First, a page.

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Int. J. Environ. Res. Public Health 2017, 14(9), 988; https://doi.org/10.3390/ijerph14090988

Thyroid Cancer Incidence around the Belgian Nuclear Sites, 2000–2014

1
Scientific Institute of Public Health (WIV-ISP), 1050 Brussels, Belgium
2
Belgian Cancer Registry, 1210 Brussels, Belgium
3
Federal Agency for Nuclear Control, 1000 Brussels, Belgium
4
Department of Electronics and Informatics, Vrije Universiteit Brussel, 1050 Brussels, Belgium
5
Interuniversity Institute for Biostatistics and Statistical Bioinformatics (I-BioStat), Universiteit Hasselt and KU Leuven, 3500 Hasselt and 3000 Leuven, Belgium
6
Department of Public Health and Primary Care, Section Environment and Health, KU Leuven, 3000 Leuven, Belgium
Joint first authors.
*
Author to whom correspondence should be addressed.
Received: 21 June 2017 / Revised: 3 August 2017 / Accepted: 7 August 2017 / Published: 31 August 2017
(This article belongs to the Section Environmental Health)
View Full-Text   |   Download PDF [2080 KB, uploaded 31 August 2017]   |  

Abstract

The present study investigates whether there is an excess incidence of thyroid cancer among people living in the vicinity of the nuclear sites in Belgium. Adjusted Rate Ratios were obtained from Poisson regressions for proximity areas of varying sizes. In addition, focused hypothesis tests and generalized additive models were performed to test the hypothesis of a gradient in thyroid cancer incidence with increasing levels of surrogate exposures. Residential proximity to the nuclear site, prevailing dominant winds frequency from the site, and simulated radioactive discharges were used as surrogate exposures. No excess incidence of thyroid cancer was observed around the nuclear power plants of Doel or Tihange. In contrast, increases in thyroid cancer incidence were found around the nuclear sites of Mol-Dessel and Fleurus; risk ratios were borderline not significant. For Mol-Dessel, there was evidence for a gradient in thyroid cancer incidence with increased proximity, prevailing winds, and simulated radioactive discharges. For Fleurus, a gradient was observed with increasing prevailing winds and, to a lesser extent, with increasing simulated radioactive discharges. This study strengthens earlier findings and suggests increased incidences in thyroid cancer around two of the four Belgian nuclear sites. Further analyses will be performed at a more detailed geographical level. View Full-Text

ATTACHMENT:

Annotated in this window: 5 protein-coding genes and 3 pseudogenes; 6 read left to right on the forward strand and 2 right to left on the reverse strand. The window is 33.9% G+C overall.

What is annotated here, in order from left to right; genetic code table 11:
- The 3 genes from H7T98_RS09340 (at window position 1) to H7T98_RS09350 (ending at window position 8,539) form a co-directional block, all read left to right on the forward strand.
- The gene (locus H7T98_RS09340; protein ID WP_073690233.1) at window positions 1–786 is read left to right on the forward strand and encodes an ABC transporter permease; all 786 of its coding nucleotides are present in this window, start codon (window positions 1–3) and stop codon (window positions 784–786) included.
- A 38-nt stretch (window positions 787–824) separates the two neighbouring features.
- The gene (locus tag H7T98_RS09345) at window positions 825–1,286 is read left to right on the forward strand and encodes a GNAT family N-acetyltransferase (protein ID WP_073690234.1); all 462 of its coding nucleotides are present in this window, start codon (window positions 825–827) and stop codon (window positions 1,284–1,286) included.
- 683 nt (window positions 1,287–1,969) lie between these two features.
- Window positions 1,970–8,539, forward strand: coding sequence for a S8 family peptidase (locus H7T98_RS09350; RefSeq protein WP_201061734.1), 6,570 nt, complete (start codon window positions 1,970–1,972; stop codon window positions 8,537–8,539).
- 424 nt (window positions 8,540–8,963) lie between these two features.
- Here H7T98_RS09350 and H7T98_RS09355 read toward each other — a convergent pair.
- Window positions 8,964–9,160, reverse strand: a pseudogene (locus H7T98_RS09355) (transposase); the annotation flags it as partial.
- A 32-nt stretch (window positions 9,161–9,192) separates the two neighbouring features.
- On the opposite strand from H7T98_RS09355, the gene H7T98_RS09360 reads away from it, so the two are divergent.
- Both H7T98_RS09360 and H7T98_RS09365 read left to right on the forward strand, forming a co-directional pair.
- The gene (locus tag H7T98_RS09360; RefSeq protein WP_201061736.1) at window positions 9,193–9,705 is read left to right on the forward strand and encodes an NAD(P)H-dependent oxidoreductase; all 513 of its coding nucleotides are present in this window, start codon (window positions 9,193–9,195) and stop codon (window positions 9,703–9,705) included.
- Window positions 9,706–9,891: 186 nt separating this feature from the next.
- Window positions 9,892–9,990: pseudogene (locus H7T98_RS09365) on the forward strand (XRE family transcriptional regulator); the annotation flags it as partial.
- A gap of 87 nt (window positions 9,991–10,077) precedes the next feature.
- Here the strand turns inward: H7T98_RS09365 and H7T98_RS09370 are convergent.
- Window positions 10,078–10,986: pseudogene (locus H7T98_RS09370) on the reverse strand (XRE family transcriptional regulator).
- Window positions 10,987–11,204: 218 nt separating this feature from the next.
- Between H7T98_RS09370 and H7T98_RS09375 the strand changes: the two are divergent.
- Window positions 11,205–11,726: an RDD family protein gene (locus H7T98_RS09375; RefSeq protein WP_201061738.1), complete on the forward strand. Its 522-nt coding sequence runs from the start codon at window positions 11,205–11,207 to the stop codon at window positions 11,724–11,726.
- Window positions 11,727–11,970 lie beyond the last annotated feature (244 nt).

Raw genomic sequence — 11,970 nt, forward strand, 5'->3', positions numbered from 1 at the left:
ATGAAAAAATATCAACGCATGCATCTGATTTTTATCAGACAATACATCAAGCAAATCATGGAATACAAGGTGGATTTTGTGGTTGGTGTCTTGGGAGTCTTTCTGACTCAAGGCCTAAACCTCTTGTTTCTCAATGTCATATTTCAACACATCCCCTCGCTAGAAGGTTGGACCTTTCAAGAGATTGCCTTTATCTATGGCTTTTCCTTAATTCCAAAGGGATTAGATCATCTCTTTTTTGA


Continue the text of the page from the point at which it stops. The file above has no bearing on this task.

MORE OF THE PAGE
Keywords: thyroid cancer; incidence; nuclear sites; ecological study thyroid cancer; incidence; nuclear sites; ecological study
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Demoury, C.; De Smedt, T.; De Schutter, H.; Sonck, M.; Van Damme, N.; Bollaerts, K.; Molenberghs, G.; Van Bladel, L.; Van Nieuwenhuyse, A. Thyroid Cancer Incidence around the Belgian Nuclear Sites, 2000–2014. Int. J. Environ. Res. Public Health 2017, 14, 988.

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